Western Sahara

News in Brief

Sahrawi human rights activist Aminatou Haidar announced on 10 March that the Moroccan authorities had “violently” crushed peaceful protests in Western Sahara on 8 and 9 March.
Human rights activists Ennaama Asfaria and Sabbar Brahim were among the “many” people who were injured in 9 March protest in Fajla protest. Later in March, a Sahrawi human rights campaigner was beaten by Moroccan police after giving an interview to the BBC.
Rachid Sghir told BBC TV: “We can’t campaign for independence openly. We can’t even raise the Sahrawi flag or talk about the history of the Sahrawi people.”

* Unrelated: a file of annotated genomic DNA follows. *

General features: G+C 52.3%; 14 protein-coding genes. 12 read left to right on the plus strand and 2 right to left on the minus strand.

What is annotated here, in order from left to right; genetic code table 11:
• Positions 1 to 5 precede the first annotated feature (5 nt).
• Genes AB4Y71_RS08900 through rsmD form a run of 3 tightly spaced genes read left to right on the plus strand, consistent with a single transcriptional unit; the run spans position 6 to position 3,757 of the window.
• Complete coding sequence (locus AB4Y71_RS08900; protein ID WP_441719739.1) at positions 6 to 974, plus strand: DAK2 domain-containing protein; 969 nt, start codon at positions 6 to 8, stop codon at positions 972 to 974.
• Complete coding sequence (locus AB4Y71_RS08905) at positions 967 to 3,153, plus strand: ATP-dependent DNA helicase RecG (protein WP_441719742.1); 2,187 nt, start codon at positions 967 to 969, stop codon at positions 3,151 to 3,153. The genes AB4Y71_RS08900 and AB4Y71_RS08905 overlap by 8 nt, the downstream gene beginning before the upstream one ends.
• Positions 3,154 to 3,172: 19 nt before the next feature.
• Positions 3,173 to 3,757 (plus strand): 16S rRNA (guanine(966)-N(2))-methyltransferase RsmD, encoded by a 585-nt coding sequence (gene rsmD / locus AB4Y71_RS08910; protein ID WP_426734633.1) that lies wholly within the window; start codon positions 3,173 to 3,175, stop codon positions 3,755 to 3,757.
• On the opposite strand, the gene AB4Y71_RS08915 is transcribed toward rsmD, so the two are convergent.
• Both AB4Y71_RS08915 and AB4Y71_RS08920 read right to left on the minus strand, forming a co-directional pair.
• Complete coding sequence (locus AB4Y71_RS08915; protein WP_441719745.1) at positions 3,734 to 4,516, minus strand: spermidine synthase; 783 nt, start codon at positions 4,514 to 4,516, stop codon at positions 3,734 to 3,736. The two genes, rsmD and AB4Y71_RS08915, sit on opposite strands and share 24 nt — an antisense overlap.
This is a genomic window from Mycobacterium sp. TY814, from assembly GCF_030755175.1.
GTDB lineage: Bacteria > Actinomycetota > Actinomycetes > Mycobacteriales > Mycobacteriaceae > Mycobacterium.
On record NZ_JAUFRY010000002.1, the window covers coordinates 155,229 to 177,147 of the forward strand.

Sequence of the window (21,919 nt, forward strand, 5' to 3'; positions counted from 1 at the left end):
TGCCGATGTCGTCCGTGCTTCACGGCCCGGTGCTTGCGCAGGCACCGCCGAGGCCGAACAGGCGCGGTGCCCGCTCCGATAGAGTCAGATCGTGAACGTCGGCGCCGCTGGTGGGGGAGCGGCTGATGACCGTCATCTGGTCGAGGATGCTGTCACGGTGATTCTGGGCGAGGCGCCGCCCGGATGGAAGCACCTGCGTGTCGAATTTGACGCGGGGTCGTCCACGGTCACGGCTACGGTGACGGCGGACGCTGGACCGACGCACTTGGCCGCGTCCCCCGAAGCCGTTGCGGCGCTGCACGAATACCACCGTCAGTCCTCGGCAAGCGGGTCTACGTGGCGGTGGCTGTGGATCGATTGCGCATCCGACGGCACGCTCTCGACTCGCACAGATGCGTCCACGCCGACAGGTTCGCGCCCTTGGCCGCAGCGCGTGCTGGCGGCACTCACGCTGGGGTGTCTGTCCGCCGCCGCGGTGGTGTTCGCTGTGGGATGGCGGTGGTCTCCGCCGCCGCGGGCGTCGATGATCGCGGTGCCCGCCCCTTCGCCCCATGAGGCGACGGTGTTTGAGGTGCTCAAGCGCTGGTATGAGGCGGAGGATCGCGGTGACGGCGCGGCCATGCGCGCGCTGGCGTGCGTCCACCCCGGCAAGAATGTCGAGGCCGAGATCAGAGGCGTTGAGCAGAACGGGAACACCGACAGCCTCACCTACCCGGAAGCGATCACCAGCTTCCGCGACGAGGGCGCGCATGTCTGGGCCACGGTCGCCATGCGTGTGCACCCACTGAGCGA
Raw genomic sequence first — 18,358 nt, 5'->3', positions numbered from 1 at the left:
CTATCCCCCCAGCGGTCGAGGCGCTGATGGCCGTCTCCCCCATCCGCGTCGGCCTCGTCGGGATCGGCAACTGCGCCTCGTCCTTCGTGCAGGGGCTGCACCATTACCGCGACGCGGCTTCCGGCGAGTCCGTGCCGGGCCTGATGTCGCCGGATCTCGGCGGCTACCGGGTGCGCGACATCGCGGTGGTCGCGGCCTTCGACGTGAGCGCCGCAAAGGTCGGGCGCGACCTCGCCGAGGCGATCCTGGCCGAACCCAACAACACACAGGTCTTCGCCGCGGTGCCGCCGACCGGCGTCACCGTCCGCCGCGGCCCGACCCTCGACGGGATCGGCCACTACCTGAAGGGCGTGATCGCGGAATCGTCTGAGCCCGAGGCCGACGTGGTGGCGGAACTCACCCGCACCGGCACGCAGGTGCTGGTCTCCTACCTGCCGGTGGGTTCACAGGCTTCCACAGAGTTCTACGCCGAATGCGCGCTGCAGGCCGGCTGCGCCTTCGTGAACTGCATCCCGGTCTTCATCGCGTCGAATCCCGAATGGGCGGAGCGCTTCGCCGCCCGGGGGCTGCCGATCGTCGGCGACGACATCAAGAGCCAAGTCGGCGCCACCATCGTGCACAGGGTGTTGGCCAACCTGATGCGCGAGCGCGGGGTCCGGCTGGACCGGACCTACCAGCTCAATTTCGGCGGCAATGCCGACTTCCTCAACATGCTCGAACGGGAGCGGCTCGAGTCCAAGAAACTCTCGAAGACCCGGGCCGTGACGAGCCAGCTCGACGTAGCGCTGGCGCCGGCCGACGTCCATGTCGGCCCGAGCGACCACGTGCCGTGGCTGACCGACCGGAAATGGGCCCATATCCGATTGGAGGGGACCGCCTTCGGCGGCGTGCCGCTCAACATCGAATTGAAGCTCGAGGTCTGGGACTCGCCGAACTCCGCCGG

Elsewhere, German human rights activists fear that a giant Sahara solar power project, which could provide Europe with 15% of its electricity needs, will be located in Western Sahara. Desertec chief Paul von Son has stated that the pilot project would be located in a coastal area of Morocco.
As the coastal regions of Morocco are either heavily-developed or reserved for tourism, this seems to mean Western Sahara, which has been illegally occupied since 1975.

Topics: Western Sahara